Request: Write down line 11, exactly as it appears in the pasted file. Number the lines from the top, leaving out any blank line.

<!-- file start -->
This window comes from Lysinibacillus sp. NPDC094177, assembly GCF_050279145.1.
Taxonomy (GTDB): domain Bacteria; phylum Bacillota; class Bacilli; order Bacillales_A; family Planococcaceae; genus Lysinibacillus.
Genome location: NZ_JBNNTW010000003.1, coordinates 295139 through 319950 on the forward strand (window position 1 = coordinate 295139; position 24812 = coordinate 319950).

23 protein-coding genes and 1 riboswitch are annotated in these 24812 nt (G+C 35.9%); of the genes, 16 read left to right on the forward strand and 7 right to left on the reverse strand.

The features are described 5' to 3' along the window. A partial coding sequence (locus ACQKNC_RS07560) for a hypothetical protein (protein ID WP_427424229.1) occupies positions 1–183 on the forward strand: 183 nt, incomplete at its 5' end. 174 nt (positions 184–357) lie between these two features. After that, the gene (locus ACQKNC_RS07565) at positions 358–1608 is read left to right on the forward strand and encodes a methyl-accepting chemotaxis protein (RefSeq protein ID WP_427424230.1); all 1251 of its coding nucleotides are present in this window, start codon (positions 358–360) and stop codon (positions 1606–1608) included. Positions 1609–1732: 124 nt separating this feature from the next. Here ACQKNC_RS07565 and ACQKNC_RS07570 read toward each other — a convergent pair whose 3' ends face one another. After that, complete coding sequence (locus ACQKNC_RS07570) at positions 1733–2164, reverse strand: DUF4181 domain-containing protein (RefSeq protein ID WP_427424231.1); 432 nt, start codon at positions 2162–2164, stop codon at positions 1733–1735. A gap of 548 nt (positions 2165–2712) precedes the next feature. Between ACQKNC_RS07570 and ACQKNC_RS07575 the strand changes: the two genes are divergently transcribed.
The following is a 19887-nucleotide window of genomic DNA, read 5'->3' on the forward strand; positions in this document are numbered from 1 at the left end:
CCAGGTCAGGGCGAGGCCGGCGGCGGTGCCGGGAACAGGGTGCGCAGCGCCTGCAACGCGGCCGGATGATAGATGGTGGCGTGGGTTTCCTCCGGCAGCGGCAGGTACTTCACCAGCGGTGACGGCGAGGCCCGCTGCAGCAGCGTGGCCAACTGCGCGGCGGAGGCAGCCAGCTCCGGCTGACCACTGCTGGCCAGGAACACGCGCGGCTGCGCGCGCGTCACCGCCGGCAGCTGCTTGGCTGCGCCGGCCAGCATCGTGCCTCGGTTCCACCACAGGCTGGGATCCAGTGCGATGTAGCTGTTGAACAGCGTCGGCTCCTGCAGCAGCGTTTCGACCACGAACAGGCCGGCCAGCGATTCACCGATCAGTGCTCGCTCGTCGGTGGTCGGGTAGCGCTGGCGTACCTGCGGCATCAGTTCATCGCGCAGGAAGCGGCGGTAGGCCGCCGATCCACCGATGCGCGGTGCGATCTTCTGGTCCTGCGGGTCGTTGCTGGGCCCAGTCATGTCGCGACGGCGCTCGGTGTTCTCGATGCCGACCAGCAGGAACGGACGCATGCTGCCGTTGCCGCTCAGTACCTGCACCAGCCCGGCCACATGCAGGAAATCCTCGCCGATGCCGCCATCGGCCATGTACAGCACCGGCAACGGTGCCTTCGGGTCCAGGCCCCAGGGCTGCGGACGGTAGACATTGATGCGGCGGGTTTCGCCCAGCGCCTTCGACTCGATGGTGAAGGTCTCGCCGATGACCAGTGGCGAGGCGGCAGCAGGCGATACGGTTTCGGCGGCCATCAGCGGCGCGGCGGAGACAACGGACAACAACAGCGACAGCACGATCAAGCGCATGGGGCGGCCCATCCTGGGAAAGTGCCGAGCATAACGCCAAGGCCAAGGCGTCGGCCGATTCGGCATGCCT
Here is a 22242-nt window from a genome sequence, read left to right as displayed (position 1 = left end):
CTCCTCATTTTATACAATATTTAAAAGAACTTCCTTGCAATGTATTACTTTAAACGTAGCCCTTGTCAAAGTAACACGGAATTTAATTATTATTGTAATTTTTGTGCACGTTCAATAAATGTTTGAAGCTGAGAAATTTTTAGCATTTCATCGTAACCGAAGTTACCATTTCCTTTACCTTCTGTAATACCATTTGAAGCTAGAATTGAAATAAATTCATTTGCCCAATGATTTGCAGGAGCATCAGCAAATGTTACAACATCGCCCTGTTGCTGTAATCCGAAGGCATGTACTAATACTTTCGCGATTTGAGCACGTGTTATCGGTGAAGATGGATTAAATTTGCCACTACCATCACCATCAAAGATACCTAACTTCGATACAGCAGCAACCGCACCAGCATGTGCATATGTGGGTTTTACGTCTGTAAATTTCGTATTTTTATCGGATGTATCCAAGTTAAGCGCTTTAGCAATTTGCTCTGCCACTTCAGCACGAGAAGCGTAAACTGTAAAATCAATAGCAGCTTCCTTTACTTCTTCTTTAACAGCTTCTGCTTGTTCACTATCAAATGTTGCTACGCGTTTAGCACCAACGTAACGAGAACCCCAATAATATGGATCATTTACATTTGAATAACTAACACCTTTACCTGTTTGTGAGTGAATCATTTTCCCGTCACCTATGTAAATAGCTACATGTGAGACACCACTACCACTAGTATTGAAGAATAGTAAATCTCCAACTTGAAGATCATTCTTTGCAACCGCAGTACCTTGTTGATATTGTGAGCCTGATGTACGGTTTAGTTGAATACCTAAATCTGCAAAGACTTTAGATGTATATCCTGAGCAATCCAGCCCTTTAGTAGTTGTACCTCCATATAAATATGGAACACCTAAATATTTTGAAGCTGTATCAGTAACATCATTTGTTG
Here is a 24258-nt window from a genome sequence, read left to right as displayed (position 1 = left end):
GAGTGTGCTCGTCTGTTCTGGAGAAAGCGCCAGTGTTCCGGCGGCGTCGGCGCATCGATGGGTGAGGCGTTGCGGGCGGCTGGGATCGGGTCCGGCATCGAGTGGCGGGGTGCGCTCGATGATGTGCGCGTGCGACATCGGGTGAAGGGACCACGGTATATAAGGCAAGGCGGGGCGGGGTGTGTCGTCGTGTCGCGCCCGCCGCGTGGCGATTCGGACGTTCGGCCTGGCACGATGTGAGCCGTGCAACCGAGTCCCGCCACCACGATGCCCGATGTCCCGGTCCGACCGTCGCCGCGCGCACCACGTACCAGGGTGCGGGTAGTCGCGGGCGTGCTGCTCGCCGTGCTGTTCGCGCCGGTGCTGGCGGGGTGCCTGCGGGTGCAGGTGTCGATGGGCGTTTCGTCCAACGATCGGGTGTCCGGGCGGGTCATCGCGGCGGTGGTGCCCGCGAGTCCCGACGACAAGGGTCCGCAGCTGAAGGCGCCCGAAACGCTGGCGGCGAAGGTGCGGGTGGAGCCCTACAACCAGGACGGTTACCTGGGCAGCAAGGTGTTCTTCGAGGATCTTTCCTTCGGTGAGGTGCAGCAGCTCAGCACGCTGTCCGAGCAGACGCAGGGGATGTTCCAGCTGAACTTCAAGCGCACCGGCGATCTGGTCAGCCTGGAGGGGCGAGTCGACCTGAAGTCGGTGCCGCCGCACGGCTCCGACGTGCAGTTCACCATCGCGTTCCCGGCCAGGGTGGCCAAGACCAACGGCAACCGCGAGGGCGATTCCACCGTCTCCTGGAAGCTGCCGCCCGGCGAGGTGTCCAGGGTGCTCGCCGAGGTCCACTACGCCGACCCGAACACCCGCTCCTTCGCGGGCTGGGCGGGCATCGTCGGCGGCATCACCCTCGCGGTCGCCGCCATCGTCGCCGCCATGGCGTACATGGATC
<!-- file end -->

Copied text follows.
GAGTGTGCTCGTCTGTTCTGGAGAAAGCGCCAGTGTTCCGGCGGCGTCGGCGCATCGATGGGTGAGGCGTTGCGGGCGGCTGGGATCGGGTCCGGCATCGAGTGGCGGGGTGCGCTCGATGATGTGCGCGTGCGACATCGGGTGAAGGGACCACGGTATATAAGGCAAGGCGGGGCGGGGTGTGTCGTCGTGTCGCGCCCGCCGCGTGGCGATTCGGACGTTCGGCCTGGCACGATGTGAGCCGTGCAACCGAGTCCCGCCACCACGATGCCCGATGTCCCGGTCCGACCGTCGCCGCGCGCACCACGTACCAGGGTGCGGGTAGTCGCGGGCGTGCTGCTCGCCGTGCTGTTCGCGCCGGTGCTGGCGGGGTGCCTGCGGGTGCAGGTGTCGATGGGCGTTTCGTCCAACGATCGGGTGTCCGGGCGGGTCATCGCGGCGGTGGTGCCCGCGAGTCCCGACGACAAGGGTCCGCAGCTGAAGGCGCCCGAAACGCTGGCGGCGAAGGTGCGGGTGGAGCCCTACAACCAGGACGGTTACCTGGGCAGCAAGGTGTTCTTCGAGGATCTTTCCTTCGGTGAGGTGCAGCAGCTCAGCACGCTGTCCGAGCAGACGCAGGGGATGTTCCAGCTGAACTTCAAGCGCACCGGCGATCTGGTCAGCCTGGAGGGGCGAGTCGACCTGAAGTCGGTGCCGCCGCACGGCTCCGACGTGCAGTTCACCATCGCGTTCCCGGCCAGGGTGGCCAAGACCAACGGCAACCGCGAGGGCGATTCCACCGTCTCCTGGAAGCTGCCGCCCGGCGAGGTGTCCAGGGTGCTCGCCGAGGTCCACTACGCCGACCCGAACACCCGCTCCTTCGCGGGCTGGGCGGGCATCGTCGGCGGCATCACCCTCGCGGTCGCCGCCATCGTCGCCGCCATGGCGTACATGGATC